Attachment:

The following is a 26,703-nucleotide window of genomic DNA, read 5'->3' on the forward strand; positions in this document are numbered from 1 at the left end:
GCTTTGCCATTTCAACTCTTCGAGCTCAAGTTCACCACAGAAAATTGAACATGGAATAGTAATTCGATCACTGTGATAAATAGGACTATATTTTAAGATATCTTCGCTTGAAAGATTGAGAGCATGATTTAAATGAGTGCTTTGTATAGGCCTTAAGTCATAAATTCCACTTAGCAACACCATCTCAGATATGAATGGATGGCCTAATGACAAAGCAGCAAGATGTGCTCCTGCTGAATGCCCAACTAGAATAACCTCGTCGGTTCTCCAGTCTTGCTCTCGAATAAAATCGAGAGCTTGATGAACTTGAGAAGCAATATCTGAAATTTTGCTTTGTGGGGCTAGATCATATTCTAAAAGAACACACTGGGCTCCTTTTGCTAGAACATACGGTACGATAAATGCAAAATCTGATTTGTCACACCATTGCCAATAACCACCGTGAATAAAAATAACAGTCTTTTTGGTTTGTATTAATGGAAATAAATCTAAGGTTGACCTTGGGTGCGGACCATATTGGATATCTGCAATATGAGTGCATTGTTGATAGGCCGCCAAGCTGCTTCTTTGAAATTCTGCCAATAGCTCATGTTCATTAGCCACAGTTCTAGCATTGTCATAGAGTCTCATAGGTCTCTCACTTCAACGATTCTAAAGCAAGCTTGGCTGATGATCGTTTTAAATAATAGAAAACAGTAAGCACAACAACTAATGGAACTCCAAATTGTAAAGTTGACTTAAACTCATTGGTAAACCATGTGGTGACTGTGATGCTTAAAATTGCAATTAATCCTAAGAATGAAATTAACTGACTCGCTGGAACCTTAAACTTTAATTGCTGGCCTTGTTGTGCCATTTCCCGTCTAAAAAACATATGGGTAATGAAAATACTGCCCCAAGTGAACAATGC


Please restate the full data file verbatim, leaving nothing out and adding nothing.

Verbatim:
The following is a 26,703-nucleotide window of genomic DNA, read 5'->3' on the forward strand; positions in this document are numbered from 1 at the left end:
GCTTTGCCATTTCAACTCTTCGAGCTCAAGTTCACCACAGAAAATTGAACATGGAATAGTAATTCGATCACTGTGATAAATAGGACTATATTTTAAGATATCTTCGCTTGAAAGATTGAGAGCATGATTTAAATGAGTGCTTTGTATAGGCCTTAAGTCATAAATTCCACTTAGCAACACCATCTCAGATATGAATGGATGGCCTAATGACAAAGCAGCAAGATGTGCTCCTGCTGAATGCCCAACTAGAATAACCTCGTCGGTTCTCCAGTCTTGCTCTCGAATAAAATCGAGAGCTTGATGAACTTGAGAAGCAATATCTGAAATTTTGCTTTGTGGGGCTAGATCATATTCTAAAAGAACACACTGGGCTCCTTTTGCTAGAACATACGGTACGATAAATGCAAAATCTGATTTGTCACACCATTGCCAATAACCACCGTGAATAAAAATAACAGTCTTTTTGGTTTGTATTAATGGAAATAAATCTAAGGTTGACCTTGGGTGCGGACCATATTGGATATCTGCAATATGAGTGCATTGTTGATAGGCCGCCAAGCTGCTTCTTTGAAATTCTGCCAATAGCTCATGTTCATTAGCCACAGTTCTAGCATTGTCATAGAGTCTCATAGGTCTCTCACTTCAACGATTCTAAAGCAAGCTTGGCTGATGATCGTTTTAAATAATAGAAAACAGTAAGCACAACAACTAATGGAACTCCAAATTGTAAAGTTGACTTAAACTCATTGGTAAACCATGTGGTGACTGTGATGCTTAAAATTGCAATTAATCCTAAGAATGAAATTAACTGACTCGCTGGAACCTTAAACTTTAATTGCTGGCCTTGTTGTGCCATTTCCCGTCTAAAAAACATATGGGTAATGAAAATACTGCCCCAAGTGAACAATGC